Social isolation and loneliness are toxic to everyone’s health, but especially older adults. Given COVID-19 mandates to limit face-to-face contact for the foreseeable future, these feelings are certain to increase, accompanied by threats to health and well-being.

Uncertainty surrounding the “new normal” may cast doubt on the efficacy of past solutions to isolation. Consider the notion of “third place,” neither home nor workplace, but a congenial public gathering spot, the guiding principle of Starbucks, the coffee giant. The COVID- 19-related constraints of social distancing and limited seating capacity now challenge the very concept of neighborhood coffee shops or hang outs.(1) Changing customer behavior has forced the iconic company to reconfigure its physical spaces and its entire style of product delivery. Four-hundred stores closed in North America alone; carryout and pickup only locations, such as Starbucks Now stores in China, are rapidly proliferating.

The concept of “third place” has served as a guiding principle for older adult services, such as senior centers and Memory Cafes. Ibasho Cafés, initiated in Japan, represent an empowering type of “third place.” Ibasho’s older participants run the site, choosing activities that reflect their priorities and address community needs, such as community gardening. Engaged as community resources (rather than service recipients) by participating in meaningful roles within the site reduces likelihood of social isolation. Ibasho sites are successful in Asia and may represent a future solution to social isolation for older adults in the Hawaiian Islands.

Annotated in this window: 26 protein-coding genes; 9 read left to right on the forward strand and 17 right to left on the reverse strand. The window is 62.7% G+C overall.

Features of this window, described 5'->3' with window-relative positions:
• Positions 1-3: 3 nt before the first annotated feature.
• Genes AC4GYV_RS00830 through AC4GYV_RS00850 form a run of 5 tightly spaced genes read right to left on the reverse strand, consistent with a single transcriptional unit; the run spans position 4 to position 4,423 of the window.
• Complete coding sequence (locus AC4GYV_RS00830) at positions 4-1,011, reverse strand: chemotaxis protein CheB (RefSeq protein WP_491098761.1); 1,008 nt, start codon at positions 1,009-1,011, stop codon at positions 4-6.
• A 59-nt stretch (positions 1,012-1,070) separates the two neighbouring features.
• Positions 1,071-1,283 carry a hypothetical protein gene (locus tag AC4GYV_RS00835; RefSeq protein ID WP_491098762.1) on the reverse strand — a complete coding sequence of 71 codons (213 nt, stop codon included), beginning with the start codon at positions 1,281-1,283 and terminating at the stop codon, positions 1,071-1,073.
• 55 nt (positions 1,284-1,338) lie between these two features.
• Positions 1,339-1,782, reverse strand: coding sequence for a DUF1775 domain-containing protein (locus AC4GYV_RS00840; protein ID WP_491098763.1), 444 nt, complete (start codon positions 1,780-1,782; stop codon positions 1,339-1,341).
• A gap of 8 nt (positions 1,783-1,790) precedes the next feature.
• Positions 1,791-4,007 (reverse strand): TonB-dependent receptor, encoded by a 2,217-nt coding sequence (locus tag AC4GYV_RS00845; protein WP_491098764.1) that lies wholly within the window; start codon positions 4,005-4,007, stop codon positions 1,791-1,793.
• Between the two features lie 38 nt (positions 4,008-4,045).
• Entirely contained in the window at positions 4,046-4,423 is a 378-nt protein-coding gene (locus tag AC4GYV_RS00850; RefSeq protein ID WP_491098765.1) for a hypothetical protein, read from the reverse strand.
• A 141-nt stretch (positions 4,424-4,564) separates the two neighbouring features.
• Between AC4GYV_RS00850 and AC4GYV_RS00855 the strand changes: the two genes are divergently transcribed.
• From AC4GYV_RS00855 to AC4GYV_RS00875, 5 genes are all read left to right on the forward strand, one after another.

Just as major businesses are responding to pandemic-induced changes in customers’ behaviors and choices, older adult services may also need to adapt to the “new normal” of a pandemic-transformed world, supplementing face-to-face interactions with safer virtual online encounters.

Online communities for older adults have provided peer-based sources of information and support for years.(2) Traditional daycare centers and senior centers will no doubt continue to offer much-needed post-lockdown supports. Online communities, especially Ibasho-type sites that empower older adults to contribute solutions to the issues of the day, may offer a welcome complement to traditional service provision.

CENTER ON AGING — University of Hawai‘i at Mānoa
2430 Campus Road, Gartley Hall, 201B, Honolulu, 96822
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1 Frommer, D. (2020). Rethinking the Starbucks “third place,”
2 Perkinson, MA. (2002). Cyberspace ethnography: Group processes in an online community of  dementia caregivers,